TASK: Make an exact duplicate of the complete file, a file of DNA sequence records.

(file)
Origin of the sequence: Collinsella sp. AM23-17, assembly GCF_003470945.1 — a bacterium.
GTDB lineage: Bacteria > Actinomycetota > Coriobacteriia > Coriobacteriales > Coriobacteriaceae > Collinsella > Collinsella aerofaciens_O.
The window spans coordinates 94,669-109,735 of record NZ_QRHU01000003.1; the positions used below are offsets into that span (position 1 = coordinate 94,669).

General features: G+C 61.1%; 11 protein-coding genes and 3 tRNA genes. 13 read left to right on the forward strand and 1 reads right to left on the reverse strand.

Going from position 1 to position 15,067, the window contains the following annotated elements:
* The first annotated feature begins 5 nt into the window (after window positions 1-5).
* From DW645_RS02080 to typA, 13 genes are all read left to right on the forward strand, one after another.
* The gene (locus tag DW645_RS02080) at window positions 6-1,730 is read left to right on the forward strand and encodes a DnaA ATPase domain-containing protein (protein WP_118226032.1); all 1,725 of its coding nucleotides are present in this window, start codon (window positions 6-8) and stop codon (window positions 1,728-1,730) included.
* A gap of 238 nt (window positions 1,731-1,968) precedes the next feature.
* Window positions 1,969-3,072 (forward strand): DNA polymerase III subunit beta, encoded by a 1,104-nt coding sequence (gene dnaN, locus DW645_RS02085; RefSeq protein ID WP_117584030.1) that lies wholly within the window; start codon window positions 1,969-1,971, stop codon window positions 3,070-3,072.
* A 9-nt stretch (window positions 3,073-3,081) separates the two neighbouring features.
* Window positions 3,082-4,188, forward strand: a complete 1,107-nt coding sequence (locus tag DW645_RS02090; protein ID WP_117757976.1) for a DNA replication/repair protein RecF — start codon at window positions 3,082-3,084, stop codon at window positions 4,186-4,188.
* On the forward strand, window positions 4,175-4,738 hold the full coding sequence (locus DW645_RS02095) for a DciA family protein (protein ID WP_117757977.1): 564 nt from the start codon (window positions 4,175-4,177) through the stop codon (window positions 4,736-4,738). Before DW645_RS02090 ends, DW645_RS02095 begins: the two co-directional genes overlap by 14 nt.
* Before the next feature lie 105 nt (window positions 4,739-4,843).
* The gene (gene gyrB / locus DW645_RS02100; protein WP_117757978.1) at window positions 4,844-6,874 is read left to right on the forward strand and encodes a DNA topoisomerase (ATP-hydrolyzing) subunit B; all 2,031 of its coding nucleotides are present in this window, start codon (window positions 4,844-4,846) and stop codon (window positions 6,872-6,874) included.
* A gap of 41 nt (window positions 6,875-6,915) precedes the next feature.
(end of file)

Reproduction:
Origin of the sequence: Collinsella sp. AM23-17, assembly GCF_003470945.1 — a bacterium.
GTDB lineage: Bacteria > Actinomycetota > Coriobacteriia > Coriobacteriales > Coriobacteriaceae > Collinsella > Collinsella aerofaciens_O.
The window spans coordinates 94,669-109,735 of record NZ_QRHU01000003.1; the positions used below are offsets into that span (position 1 = coordinate 94,669).

General features: G+C 61.1%; 11 protein-coding genes and 3 tRNA genes. 13 read left to right on the forward strand and 1 reads right to left on the reverse strand.

Going from position 1 to position 15,067, the window contains the following annotated elements:
* The first annotated feature begins 5 nt into the window (after window positions 1-5).
* From DW645_RS02080 to typA, 13 genes are all read left to right on the forward strand, one after another.
* The gene (locus tag DW645_RS02080) at window positions 6-1,730 is read left to right on the forward strand and encodes a DnaA ATPase domain-containing protein (protein WP_118226032.1); all 1,725 of its coding nucleotides are present in this window, start codon (window positions 6-8) and stop codon (window positions 1,728-1,730) included.
* A gap of 238 nt (window positions 1,731-1,968) precedes the next feature.
* Window positions 1,969-3,072 (forward strand): DNA polymerase III subunit beta, encoded by a 1,104-nt coding sequence (gene dnaN, locus DW645_RS02085; RefSeq protein ID WP_117584030.1) that lies wholly within the window; start codon window positions 1,969-1,971, stop codon window positions 3,070-3,072.
* A 9-nt stretch (window positions 3,073-3,081) separates the two neighbouring features.
* Window positions 3,082-4,188, forward strand: a complete 1,107-nt coding sequence (locus tag DW645_RS02090; protein ID WP_117757976.1) for a DNA replication/repair protein RecF — start codon at window positions 3,082-3,084, stop codon at window positions 4,186-4,188.
* On the forward strand, window positions 4,175-4,738 hold the full coding sequence (locus DW645_RS02095) for a DciA family protein (protein ID WP_117757977.1): 564 nt from the start codon (window positions 4,175-4,177) through the stop codon (window positions 4,736-4,738). Before DW645_RS02090 ends, DW645_RS02095 begins: the two co-directional genes overlap by 14 nt.
* Before the next feature lie 105 nt (window positions 4,739-4,843).
* The gene (gene gyrB / locus DW645_RS02100; protein WP_117757978.1) at window positions 4,844-6,874 is read left to right on the forward strand and encodes a DNA topoisomerase (ATP-hydrolyzing) subunit B; all 2,031 of its coding nucleotides are present in this window, start codon (window positions 4,844-4,846) and stop codon (window positions 6,872-6,874) included.
* A gap of 41 nt (window positions 6,875-6,915) precedes the next feature.